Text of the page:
The Center for Media and Democracy and Free Press have filed a complaint with the Federal Communications Commission urging an investigation of the extensive airing of "fake news" by TV broadcasters who take government and corporate Video News Release (VNR) stories and run them unlabeled as real journalism. In just one week nearly 40,000 citizens have signed our petition calling on the FCC, Congress and local broadcasters to stop fake news.
The petition seeks to strengthen and enforce laws against government propaganda and demands "that the Bush administration stop using our tax dollars to create fake news reports." The Center and Free Press hope to gather a quarter million signatures and begin organizing citizens locally to meet with stations in their community to sign agreements to stop airing all VNRs unless they are clearly labeled and not pawned off as news.
Sheldon Rampton and I first reported on fake news over a decade ago.
Revelations over the past year have finally moved this issue into public
consciousness and we've already gathered 40,000 signatures on our petition. We have no illusions that the filing of this complaint will solve the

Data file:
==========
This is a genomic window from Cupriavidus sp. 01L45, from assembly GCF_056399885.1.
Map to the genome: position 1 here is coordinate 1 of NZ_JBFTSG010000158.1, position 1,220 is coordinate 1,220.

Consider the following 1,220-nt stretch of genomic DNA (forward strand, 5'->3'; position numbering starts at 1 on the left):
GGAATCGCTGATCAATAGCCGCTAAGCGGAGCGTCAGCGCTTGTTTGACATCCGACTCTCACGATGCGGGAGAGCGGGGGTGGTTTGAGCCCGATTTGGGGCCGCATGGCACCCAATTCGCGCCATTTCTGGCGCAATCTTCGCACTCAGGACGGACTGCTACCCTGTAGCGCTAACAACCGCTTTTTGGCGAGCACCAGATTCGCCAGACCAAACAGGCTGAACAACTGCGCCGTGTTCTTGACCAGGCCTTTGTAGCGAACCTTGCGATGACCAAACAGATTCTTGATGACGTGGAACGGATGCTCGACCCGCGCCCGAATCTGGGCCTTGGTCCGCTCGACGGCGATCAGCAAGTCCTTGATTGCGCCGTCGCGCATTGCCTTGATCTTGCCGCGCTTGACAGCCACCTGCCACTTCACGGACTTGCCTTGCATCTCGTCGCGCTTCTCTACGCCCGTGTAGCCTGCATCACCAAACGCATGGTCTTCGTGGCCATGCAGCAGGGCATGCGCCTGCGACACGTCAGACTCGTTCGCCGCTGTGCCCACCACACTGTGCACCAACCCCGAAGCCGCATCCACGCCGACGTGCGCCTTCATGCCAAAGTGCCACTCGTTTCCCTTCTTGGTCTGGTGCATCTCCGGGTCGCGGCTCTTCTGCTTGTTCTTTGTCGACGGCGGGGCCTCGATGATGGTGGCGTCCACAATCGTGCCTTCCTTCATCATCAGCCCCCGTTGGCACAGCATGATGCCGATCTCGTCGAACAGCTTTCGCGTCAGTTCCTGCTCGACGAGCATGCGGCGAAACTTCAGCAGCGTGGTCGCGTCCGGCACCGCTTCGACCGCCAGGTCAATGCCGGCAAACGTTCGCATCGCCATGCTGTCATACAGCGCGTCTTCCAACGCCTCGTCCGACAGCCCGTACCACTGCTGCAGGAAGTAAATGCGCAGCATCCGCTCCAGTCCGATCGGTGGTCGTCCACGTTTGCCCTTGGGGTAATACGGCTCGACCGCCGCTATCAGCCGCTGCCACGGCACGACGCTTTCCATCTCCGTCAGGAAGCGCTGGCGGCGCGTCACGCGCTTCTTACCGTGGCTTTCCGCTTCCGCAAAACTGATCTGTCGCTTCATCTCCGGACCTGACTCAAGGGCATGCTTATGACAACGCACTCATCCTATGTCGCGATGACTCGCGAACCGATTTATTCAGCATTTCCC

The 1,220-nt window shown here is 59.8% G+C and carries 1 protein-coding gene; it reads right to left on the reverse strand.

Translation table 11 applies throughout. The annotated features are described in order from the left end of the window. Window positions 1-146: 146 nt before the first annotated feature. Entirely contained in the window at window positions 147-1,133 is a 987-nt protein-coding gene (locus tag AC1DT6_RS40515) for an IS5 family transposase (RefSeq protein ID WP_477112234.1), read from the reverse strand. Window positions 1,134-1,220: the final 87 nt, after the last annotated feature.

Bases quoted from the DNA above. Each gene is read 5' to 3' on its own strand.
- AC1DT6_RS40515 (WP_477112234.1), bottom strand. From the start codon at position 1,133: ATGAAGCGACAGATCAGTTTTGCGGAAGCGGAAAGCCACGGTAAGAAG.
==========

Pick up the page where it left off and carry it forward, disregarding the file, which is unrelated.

problem. This is a corruption now deeply embedded in TV media and corporate
and government propaganda practices. Fake news has been produced and aired
covertly for decades, and is now a business involving billions of dollars
for broadcasters, PR firms and their clients.>
Recent revelations in the print and on-line media, and the findings by
Congress's Government Accountability Office (GAO) that VNRs from the Bush
administration are illegal "covert propaganda," have created a unique
opportunity for activism. Our organization has moved rapidly with Free Press to build momentum both at
the regulatory level and most importantly among the grassroots public to
expose and stop fake news. This will continue to be a major focus of our
work and we are excited by the new momentum and awareness surrounding the
scandal of fake TV news. We hope to mobilize this growing public outrage
into real media reform.